Last night saw the launch of A Menu for Change at the Scottish Parliament. Staff and volunteers from community projects, as well as statutory services, elected representatives, policy makers, and local people attended to learn about this exciting new project and how they can be involved.
The event laid out clearly our strategic intent for the Project – to end the need for food bank use in Scotland. It was clear from the different presentations and discussions that this is a widely shared vision. By working collaboratively with local projects and services, A Menu for Change will improve the support people get when they face a crisis.
We know that food insecurity is a problem of lack of income, so we believe the best solutions are those which increase people’s access to cash so they can afford their own food.
In developing this project we spoke to food bank providers and others supporting people in crisis who told us that they wanted to have a stronger voice – to be able to bring their experiences to influencing policy and practice change both locally and nationally.
We want to learn from local services across the country about what they are doing to address food insecurity. We want to hear from you if you are involved in community food activities or work to help maximise incomes, provide welfare rights or money advice, improve access to affordable credit, or other activities which seek to mitigate the problems which mean people end up with no money for food.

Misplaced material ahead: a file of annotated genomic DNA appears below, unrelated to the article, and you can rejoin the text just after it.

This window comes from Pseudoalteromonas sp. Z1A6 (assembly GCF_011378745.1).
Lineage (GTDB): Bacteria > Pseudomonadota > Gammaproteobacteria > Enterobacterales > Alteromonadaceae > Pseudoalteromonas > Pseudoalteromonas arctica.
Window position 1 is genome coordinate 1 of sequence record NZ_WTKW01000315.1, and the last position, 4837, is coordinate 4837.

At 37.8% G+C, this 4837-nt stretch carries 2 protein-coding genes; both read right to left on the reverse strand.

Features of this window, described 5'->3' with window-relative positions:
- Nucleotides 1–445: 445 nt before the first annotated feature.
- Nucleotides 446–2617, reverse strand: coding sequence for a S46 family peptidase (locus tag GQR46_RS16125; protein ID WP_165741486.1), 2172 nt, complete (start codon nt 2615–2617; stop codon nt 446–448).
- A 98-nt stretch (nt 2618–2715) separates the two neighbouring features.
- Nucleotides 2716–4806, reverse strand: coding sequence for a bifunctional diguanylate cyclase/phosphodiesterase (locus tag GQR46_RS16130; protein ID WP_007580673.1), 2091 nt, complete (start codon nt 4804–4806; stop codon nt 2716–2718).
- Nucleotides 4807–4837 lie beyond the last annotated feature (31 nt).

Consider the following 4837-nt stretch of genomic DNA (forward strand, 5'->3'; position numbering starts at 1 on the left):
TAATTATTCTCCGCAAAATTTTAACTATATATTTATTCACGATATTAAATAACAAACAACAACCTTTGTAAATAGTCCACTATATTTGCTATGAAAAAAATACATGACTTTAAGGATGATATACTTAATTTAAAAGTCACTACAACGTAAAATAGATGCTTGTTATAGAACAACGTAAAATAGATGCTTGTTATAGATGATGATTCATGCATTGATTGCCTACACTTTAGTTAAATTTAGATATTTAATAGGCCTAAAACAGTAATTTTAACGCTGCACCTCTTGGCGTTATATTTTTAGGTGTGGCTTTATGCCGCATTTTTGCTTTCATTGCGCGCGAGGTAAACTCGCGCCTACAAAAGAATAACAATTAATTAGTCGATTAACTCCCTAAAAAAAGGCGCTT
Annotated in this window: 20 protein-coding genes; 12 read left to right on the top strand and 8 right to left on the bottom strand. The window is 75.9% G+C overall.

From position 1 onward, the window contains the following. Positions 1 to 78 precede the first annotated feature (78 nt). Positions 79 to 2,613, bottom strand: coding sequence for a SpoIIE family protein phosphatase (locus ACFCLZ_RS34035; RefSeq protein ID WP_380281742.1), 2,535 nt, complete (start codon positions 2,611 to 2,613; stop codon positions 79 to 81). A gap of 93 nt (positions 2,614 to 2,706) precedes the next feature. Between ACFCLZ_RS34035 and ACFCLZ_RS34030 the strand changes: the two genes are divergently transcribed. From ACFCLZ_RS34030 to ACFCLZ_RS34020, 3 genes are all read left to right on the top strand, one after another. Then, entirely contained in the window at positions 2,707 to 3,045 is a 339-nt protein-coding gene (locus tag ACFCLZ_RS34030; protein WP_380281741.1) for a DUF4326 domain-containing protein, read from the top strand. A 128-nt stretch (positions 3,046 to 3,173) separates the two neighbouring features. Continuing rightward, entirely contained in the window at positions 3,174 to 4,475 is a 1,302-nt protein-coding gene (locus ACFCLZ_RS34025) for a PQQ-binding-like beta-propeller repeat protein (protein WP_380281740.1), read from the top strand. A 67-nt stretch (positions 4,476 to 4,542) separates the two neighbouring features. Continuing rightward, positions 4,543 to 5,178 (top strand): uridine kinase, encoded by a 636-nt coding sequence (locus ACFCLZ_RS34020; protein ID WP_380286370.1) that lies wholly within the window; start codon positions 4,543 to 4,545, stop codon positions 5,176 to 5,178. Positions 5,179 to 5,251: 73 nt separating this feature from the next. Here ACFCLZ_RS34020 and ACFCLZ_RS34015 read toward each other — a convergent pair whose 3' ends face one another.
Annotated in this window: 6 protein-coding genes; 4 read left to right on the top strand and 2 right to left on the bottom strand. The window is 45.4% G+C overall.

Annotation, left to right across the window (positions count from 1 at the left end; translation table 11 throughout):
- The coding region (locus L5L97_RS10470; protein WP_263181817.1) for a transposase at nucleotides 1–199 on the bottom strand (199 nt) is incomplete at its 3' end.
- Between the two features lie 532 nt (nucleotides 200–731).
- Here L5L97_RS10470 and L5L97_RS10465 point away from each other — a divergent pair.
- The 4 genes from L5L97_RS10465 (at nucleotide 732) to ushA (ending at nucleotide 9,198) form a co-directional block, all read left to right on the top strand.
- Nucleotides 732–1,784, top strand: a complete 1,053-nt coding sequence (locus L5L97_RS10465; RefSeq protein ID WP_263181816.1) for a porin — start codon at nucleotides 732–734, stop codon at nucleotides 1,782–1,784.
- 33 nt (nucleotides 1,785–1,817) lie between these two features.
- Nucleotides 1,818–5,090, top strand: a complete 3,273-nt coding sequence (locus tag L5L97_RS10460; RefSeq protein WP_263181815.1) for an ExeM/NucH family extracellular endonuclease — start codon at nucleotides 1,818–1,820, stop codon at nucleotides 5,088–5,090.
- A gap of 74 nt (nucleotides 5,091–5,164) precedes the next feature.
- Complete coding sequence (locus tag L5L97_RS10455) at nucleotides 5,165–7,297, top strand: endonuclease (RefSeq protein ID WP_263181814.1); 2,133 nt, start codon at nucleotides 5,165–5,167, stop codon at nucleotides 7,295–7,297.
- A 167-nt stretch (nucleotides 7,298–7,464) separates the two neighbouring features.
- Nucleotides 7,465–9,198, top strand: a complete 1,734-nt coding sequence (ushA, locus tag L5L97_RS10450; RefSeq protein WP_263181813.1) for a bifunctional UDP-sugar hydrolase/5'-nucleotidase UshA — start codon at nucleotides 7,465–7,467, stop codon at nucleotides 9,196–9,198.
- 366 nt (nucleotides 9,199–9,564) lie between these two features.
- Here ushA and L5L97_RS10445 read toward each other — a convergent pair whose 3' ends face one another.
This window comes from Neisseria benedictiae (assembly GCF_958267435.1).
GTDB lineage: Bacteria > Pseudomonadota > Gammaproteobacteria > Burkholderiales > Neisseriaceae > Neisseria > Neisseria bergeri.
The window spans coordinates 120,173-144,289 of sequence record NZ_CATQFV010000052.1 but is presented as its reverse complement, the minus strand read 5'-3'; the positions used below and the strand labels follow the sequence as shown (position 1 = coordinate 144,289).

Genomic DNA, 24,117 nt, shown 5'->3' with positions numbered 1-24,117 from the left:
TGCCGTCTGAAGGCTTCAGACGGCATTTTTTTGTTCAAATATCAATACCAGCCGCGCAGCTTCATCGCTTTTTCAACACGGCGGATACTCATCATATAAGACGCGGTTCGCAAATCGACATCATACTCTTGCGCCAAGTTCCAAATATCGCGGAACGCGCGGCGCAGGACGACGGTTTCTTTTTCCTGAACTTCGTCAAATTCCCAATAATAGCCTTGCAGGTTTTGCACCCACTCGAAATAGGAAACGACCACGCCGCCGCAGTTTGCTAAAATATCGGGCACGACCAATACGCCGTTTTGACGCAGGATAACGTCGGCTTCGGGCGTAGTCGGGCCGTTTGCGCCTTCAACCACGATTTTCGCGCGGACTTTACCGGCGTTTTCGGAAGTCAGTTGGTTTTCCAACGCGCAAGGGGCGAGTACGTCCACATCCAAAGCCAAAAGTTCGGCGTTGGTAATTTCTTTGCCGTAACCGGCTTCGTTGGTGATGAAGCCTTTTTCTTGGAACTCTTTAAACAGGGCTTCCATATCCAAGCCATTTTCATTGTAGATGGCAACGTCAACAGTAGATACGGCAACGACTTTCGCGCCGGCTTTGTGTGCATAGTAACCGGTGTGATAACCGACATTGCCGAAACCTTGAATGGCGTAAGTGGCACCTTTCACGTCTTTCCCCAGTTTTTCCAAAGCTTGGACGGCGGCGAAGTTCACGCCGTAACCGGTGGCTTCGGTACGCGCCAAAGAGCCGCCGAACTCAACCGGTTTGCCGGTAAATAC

We’re also keen to understand the successes and challenges you’ve experienced in this work and what’s worked and what hasn’t. What has enabled you to achieve positive outcomes for people, and what have been the main barriers?
While A Menu for Change will be working intensively in three local authority areas, we will be looking to identify best practice from across the country and facilitating networking and learning opportunities for all who are keen to be involved.
We heard yesterday from Martin Cawley, Director of the Big Lottery Fund Scotland, that the three words he feels sum up A Menu for Change are citizenship, collaboration and leadership.
Through this project we’ll be calling on local services to step up to the plate and act as leaders in championing progressive solutions to food insecurity. This will require close collaboration across different sectors, building on existing networks as well as developing new partnerships.
Ultimately this work is about upholding the principles of citizenship, ensuring people have access to their rights and entitlements and are not forced to rely on charity. We recognise this is no small ask. But as was highlighted yesterday by Jeane Freeman the Minister for Social Security, now is a golden opportunity in Scotland to act to reverse the entrenchment of food banks within our safety net.
We want to harness your energy and anger at the injustice of food insecurity to help us achieve this ambitious goal. Over the coming weeks and months our Project Team will be out and about getting to know local projects and services and discussing how we can work together. We will be promoting our events, publications and other updates here. If you are keen to be involved we would love to hear from you.
Get in touch with us today: firstname.lastname@example.org
Author: Mary Anne MacLeod, Research and Policy Officer